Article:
The departments that received the third- and fifth-largest shares of funds under the 2018 budget are the Department of the Interior and Local Government (DILG) and the Department of National Defense (DND), respectively, underscoring the continued importance of defense and security issues to the Duterte administration. Ever since Duterte won the 2016 presidential election his economic team – which includes Secretary of Finance Carlos Dominguez, Secretary of Socioeconomic Planning Ernesto Pernia, and Secretary of Budget and Management Benjamin Diokno – has consistently maintained that rule of law issues are the foundation of the administration’s socio-economic development agenda. While Duterte’s controversial anti-illegal drug campaign dominated the coverage of most of his first year in office, internal security needs took on a new dimension last May when Islamic State-inspired militants took over parts of the city of Marawi in northern Mindanao, leading to clashes with the Armed Forces of the Philippines (AFP) that lasted five months and destroyed much of the city. Unsurprisingly, DND’s budget allocation in 2018 is over 9% higher than in 2017, with the funds going towards internal defense, domestic security, and the Armed Forces of the Philippines Modernization Program. DILG, which has purview over the Philippine National Police (PNP) saw an even greater increase – over 15% – in its allocation from last year. These funds are intended to go towards improving police operations. Given the prominence of the administration’s anti-illegal drug campaign, which the PNP led until last October, it is worth noting that the Philippine Congress scrapped roughly P1.4 billion from the 2018 budget that was originally intended to go to DILG and the PNP for their respective anti-drug operations.
Most departments and agencies received higher allocations in the 2018 National Budget, with only six departments and agencies seeing cuts to their budgets from 2017. However, some of the most significant differences are due to cyclical spending for special events, such as the ASEAN Summit or preparations for midterm elections in 2019. For example, the Commission on Elections’ (Comelec) budget allocation for this year, which is P12.81 billion (US$257 million), represents a 411.13% increase from 2017. On the other hand, the Office of the President (OP), which was allocated P20.17 billion (US$405 million) last year, saw a drop of over 70% in its 2018 budget. This is likely due to the fact that the vast majority of OP’s funds for 2017 went towards hosting the 50th anniversary of ASEAN during the Philippines’ ASEAN Chairmanship year. Without the need to host such an event this year, OP’s 2018 budget was significantly pared down.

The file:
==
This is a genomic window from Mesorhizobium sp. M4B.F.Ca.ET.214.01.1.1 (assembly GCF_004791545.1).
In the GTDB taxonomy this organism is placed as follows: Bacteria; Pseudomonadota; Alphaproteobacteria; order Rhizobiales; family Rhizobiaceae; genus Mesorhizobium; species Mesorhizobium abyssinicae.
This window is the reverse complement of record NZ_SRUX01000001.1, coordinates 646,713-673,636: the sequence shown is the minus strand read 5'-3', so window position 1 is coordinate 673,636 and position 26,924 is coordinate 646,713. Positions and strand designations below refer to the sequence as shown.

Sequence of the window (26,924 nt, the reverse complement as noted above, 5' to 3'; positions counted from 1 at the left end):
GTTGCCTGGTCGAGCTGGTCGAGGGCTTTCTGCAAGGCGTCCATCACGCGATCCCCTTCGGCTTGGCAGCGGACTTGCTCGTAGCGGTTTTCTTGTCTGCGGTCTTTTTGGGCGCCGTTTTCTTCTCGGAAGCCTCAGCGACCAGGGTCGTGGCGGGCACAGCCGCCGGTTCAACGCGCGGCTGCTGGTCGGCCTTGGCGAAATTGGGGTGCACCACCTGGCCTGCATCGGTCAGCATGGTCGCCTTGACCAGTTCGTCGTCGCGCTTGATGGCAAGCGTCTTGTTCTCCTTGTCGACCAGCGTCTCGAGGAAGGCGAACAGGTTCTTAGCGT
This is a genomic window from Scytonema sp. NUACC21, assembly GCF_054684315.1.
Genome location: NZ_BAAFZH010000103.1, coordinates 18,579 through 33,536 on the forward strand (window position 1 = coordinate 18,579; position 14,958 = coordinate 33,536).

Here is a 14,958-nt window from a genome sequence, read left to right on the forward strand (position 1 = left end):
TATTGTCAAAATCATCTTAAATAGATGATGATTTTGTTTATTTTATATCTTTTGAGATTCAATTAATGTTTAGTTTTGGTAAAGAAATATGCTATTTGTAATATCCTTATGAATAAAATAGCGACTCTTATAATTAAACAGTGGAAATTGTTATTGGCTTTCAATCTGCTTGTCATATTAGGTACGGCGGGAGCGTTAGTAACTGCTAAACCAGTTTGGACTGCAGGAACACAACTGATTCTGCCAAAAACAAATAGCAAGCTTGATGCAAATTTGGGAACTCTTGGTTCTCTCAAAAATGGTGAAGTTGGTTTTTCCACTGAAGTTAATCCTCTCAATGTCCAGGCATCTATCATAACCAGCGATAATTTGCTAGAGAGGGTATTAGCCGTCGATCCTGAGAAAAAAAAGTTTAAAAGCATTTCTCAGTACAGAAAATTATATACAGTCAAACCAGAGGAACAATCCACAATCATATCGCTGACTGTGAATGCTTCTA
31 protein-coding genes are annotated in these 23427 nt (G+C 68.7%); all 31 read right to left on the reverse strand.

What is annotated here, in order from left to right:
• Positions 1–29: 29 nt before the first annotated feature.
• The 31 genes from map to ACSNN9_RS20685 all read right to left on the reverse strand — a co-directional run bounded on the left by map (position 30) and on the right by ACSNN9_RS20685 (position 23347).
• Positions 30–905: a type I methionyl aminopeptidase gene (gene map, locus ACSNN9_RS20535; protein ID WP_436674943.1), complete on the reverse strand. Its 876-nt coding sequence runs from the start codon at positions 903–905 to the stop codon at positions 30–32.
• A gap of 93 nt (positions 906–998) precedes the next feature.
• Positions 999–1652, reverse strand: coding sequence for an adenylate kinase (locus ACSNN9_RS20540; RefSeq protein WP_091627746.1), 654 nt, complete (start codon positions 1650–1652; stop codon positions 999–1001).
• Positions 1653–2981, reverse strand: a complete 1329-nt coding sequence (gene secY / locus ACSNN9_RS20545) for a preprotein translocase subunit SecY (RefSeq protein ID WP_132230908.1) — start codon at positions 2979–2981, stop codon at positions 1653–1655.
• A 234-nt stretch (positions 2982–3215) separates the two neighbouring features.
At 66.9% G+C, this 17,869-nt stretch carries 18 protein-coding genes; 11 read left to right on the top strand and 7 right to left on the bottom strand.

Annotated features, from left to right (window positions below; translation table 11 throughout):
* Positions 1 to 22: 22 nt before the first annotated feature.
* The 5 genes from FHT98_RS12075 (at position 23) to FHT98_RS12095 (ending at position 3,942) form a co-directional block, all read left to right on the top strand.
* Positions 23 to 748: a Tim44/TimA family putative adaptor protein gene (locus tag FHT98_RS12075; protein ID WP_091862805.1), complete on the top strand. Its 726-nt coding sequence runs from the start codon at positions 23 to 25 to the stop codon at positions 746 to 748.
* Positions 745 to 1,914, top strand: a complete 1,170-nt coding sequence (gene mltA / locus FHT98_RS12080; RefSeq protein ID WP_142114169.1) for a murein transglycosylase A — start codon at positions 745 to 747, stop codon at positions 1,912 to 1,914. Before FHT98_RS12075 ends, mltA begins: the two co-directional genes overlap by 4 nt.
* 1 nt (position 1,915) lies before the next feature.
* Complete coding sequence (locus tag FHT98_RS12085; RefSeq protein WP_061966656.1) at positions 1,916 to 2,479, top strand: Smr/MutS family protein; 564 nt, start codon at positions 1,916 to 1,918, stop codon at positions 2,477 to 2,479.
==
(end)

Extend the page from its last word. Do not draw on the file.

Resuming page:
Nevertheless, some significant differences in budget allocations over last year do provide insight into the Duterte administration’s priorities. CHED saw its 2018 budget allocation increase by 164%, an increase that emphasizes the importance the administration places on making higher education more affordable. Similarly, the National Economic and Development Authority (NEDA) saw a higher percentage increase in its 2018 budget over last year – an increase of 72.3% – than even DPWH, which is tasked with carrying out much of the administration’s “Build, Build, Build” infrastructure development initiative. According to the 2018 National Expenditure Program, most of NEDA’s P8.93 billion (US$179 million) budget will support the agency’s socio-economic policy and planning program. While the reduction in OP’s budget for 2018 is largely because there is no need to host the ASEAN summit and various related meetings throughout the year, it is also worth noting that one of the agencies that falls under OP is the Philippine Drug Enforcement Agency (PDEA). The PDEA has been leading the administration’s anti-illegal drug crackdown since October 2017, when Duterte removed the PNP as the lead agency following public protests over the deaths of two teenagers in anti-drug operations. However, in the months since, Duterte has remarked about allowing the PNP to once again play a larger role in the crackdown. Just last month he signed a memorandum order allowing the PNP to provide “active support” to the PDEA in anti-illegal drug operations. Even though the PDEA is still the lead agency, the significant cut in the budget of its parent agency, OP, likely means that the PNP’s role in the crackdown will continue to expand through 2018, despite its curtailment just this past October.
The following are highlights of the 2018 National Budget:
Support for Local Governments
Defense & Security
Further Reading and Reactions to the National Budget